Eamon and Sakura — our son and his wife — are staying with us for a few weeks in transit from their two-year stay in Japan to their permanent digs over in San Francisco. They went shopping the other day at the Tokyo Fish Market here in Berkeley. Among other things they brought back from their expedition: an 80-gram bag of Calbee Seaweed & Salt potato chips (“Every time fresh Calbee Potato Chips now have the irresistible full flavor of Seaweed and Salt,” the package says. “Try it and add to your favorite shopping list today”). Calbee’s a Japanese snack food firm that the company history says started in Hiroshima after the war. In 1970, it opened up Calbee America and started marketing its products here; mostly, I imagine, in ethnic food stores like the Tokyo Fish Market.
For the record: The chips are great. Light. Not too greasy or salty. The seaweed flavor: subtle. Give me more than 80 grams next time.
But the arresting part of the Calbee chips experience for me: The appearance on their label of a cartoon character wearing a sash labeled “Potato.” He’s got an “uh-oh!” sort of expression on his face that seems less confident than you might wish for from a brand spokesman; he bears a cousin-ish relationship to Mr. Peanut, but without the monocular elegance or cane-inspired suggestion of swagger.
I’ve given this way too much thought.
Technorati Tags: berkeley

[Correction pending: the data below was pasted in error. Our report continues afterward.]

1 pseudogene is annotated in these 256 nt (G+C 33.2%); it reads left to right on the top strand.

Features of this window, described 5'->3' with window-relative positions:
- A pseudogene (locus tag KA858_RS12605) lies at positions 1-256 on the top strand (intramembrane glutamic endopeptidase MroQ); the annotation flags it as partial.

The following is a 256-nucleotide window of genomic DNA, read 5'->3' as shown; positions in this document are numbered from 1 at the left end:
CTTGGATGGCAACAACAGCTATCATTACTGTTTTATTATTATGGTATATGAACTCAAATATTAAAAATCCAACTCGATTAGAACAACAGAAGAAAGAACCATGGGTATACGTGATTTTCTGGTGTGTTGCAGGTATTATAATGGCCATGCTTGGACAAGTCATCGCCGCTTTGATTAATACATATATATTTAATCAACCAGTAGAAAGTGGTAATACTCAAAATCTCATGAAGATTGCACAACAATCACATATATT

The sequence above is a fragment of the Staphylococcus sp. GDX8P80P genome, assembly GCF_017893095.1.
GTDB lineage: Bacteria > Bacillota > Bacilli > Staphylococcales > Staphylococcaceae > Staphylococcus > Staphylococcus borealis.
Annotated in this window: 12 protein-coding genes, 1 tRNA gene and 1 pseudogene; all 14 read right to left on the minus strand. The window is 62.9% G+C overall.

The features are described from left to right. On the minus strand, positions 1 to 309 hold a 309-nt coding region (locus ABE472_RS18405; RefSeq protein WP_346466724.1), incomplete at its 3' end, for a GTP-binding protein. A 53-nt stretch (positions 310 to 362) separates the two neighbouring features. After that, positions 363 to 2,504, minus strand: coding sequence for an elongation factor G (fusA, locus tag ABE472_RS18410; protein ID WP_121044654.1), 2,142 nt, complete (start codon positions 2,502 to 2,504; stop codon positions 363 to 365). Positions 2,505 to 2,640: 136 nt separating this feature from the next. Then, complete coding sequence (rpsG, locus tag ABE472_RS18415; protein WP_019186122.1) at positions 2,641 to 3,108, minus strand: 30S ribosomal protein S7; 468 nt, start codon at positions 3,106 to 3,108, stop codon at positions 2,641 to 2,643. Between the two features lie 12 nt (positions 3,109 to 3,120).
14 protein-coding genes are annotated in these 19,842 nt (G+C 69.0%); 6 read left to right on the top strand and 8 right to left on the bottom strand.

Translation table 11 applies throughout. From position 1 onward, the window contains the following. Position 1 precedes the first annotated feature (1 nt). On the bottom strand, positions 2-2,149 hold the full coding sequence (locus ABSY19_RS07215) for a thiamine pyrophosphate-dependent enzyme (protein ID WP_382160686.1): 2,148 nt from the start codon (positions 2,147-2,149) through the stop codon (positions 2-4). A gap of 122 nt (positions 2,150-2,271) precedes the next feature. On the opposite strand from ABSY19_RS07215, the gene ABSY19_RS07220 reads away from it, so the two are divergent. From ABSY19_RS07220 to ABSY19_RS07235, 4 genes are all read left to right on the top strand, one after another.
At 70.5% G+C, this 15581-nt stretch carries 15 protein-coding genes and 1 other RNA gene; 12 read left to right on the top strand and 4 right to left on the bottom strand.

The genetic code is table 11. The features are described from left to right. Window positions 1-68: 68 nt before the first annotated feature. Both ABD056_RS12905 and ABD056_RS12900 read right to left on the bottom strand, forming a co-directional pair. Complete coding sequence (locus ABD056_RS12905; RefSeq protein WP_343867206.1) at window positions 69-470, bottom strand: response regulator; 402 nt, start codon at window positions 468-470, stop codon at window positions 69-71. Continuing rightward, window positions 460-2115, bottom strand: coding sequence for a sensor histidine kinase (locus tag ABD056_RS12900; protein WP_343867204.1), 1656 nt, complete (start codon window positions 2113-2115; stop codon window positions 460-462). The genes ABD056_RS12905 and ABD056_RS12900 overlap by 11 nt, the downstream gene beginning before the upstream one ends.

One Reply to “Potato Man”
There is a whole “culture of cute” going on in Japan. Pikachu, Hello Kitty and anime are a few examples. I heard a pretty good critique of this on NPR’s “On the Media” show and while I may have mangled my understanding of what was said, a lot of this “cuteness” comes out of the post WWII trauma of defeat. Basically, a form of escapism. There are artists in Japan http://newyorkmetro.com/nymetro/arts/art/reviews/11707/ who have employed this cuteness in their work. In the case of this example, the show is entitled “Littleboy” and can be looked at this way just by taking in the cuteness the work. It also refers to the name the the A-bomb which was dropped on Japan in 1945. So the work references the definitive moment in modern Japanese history as well making a statement about the resulting culture which grew out of total destruction. That is the short explanation. As for me, even as a kid I thought there was more to Godzilla than a guy in a rubber dinosaur suit.
All this from a potato chip wrapper. BTW, he really does look like Mister Peanut.